Lena and Frank decided to homeschool Kiera and her sister after being disappointed in the public education available in their hometown.When Kiera began studying Latin and Greek in sixth grade, Lena decorated the kitchen with roots and verbs, and surprised her daughter at breakfast with grammar quizzes.

For her 11th birthday, her sister requested a dictionary.

Swat Swag: Child-sized Swat sweatshirts featuring Parrish Hall offered Kiera a window into her father’s college experience from an early age.

Frank, who lived in a front-facing room in Parrish located somewhere near Kiera’s armpit, often used the location of his old abode as a tickling point on his daughter.

Love Life: “My mom sometimes jokes that she has to meet every single guy I’ve met at Swarthmore, because you never know,” Kiera laughed.

Growing up, Kiera admits that he perception of the Quaker Matchbox may have been skewed. Her parents stay in touch with three other Swarthmore couples they attended school with. In addition to her nuclear family, her grandparents are a Quaker matchbox couple; assorted aunts, uncles and cousins also attended the college. Some succeeded in finding love; others did not.

Being at the school has led to the realization that while the Quaker Matchbox works for some, it’s not as prevalent a phenomenon as Kiera may have initially believed. “I’m not sure it really happens here any more than anywhere else,” she shared.

Maria Elena:
Dad: Diego Covarrubias ‘89, math major, neuroradiologist

Mom: Jennifer Rawcliffe ’89, Spanish major,

Three Strikes, Not Out (The Meeting): Marriage might redeem Jennifer and Diego from the transgressions made in their initial courtship. Jennifer, the RA on Diego’s hall, previously dated his roommate – a triple wammy in terms of dating no-nos.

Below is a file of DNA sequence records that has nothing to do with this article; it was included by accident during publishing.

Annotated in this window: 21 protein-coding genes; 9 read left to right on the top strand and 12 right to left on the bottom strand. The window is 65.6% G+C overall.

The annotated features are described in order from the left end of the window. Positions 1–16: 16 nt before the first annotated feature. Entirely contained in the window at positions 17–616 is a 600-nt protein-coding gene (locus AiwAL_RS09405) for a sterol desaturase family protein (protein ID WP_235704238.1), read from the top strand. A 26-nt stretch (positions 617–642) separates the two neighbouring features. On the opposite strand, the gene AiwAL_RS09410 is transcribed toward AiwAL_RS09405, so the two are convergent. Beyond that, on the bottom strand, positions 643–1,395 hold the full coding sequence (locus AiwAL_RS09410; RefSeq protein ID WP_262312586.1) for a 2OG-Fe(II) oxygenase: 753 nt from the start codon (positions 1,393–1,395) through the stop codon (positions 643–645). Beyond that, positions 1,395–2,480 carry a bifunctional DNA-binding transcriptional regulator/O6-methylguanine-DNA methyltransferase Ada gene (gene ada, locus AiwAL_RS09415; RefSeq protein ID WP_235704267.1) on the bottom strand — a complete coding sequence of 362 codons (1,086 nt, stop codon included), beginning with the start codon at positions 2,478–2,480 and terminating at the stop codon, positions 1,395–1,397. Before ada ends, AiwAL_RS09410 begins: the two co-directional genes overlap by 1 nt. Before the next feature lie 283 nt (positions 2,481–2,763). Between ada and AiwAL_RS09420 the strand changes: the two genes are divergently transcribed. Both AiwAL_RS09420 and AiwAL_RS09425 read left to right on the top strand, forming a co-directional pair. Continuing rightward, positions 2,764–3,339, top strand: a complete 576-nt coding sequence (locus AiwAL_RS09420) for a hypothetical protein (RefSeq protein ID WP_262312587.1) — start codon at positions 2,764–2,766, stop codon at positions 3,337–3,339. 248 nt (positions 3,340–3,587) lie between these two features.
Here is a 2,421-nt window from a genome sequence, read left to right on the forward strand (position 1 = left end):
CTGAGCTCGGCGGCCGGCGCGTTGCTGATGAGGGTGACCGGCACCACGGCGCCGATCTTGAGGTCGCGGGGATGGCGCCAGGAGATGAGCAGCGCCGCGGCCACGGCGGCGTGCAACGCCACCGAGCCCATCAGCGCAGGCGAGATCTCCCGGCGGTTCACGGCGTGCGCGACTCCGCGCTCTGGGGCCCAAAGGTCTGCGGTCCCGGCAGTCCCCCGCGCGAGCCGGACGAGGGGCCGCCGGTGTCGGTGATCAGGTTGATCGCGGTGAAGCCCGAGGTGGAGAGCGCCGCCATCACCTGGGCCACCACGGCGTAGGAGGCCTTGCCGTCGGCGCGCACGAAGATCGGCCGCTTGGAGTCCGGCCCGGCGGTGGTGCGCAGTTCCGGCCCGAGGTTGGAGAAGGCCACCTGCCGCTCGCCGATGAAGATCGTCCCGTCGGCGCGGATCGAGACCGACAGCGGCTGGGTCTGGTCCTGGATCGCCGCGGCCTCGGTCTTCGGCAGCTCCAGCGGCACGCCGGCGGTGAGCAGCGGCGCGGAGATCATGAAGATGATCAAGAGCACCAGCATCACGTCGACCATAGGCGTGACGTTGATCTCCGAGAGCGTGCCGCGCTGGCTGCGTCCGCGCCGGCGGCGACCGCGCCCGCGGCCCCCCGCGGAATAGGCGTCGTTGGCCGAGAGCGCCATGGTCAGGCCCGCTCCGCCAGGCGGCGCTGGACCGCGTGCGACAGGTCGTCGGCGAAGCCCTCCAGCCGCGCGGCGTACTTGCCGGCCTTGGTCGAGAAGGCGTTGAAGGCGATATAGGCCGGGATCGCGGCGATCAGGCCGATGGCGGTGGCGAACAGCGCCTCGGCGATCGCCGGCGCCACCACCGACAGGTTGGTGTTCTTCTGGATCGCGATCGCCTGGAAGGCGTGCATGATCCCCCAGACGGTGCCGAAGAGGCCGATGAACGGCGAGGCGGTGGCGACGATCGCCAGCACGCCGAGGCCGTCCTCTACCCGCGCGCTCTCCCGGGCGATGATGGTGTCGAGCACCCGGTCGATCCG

First Date: After attending a movie, Diego employed Jennifer in a sleeping bag search to furnish a bedroom he planned to use during the coming summer months.

“My mom thinks it’s hilarious, that on their first date she helped him find a sleeping bag,” Maria Elena said.

The Upbringing:
“One of major lessons I remember [from growing up] is always approach people in their own language,” Maria Elena shared. “[I think it] applies to more than words, vocabulary, or spoken language. [It’s more about] meeting people where they come from”

Although Maria Elena expressed uncertainty as to whether this feature stemmed from the Quaker Matchbox itself or Diego’s international status (he came to Swarthmore from Chile), the lesson percolated in the family’s many trips abroad. Maria Elena recalled a particular trip to Italy during which, upon realizing they were being treated like “dumb tourists,” the family began conversing in Spanish to defer the negative attention.

“My parents are the type to start talking to a waiter at a Mexican restaurant in Spanish,” Maria Elena said. “There’s always certain amount of biculturalism.”

The Choice: Swarthmore was not Maria Elena’s first choice — or first school. A transfer student from Oberlin, Maria Elena originally shied away from looking at Swarthmore out of a commitment to pursuing a career in professional music. After a change in heart, Swarthmore once more became an option; now, the inclusive social environment and stereotypical Swattie conversations make Maria Elena feel at home on campus.

“Being a transfer student, kids will say, ‘oh, Screw… wait, you don’t know what that is,’” Maria Elena said with a smile. “And I’ll be like, ‘yes I do!’ because I’ve been hearing about it my whole life.”

Although Diego and Lena did not overtly push a Swarthmore education at home, Maria Elena feels that the values shared by the couple may have played a role in the draw of the college.

“Something drew me here – at least nominally, Swarthmore has a heavy regard for dialogue, respecting others, thinking about other people,” Maria Elena reasoned. “Does [my attraction to] that come from being raised by two Swatties? Probably.”

Love Life: Maria Elena attributes Quaker Matchbox anxiety not to the school itself, but to the fact that Lena and Diego met during their undergraduate years.

“It’s more just knowing that my parents met in college and feeling pressure, that that could be happening now,” Maria Elena said. “It affects my expectations of where I should be.”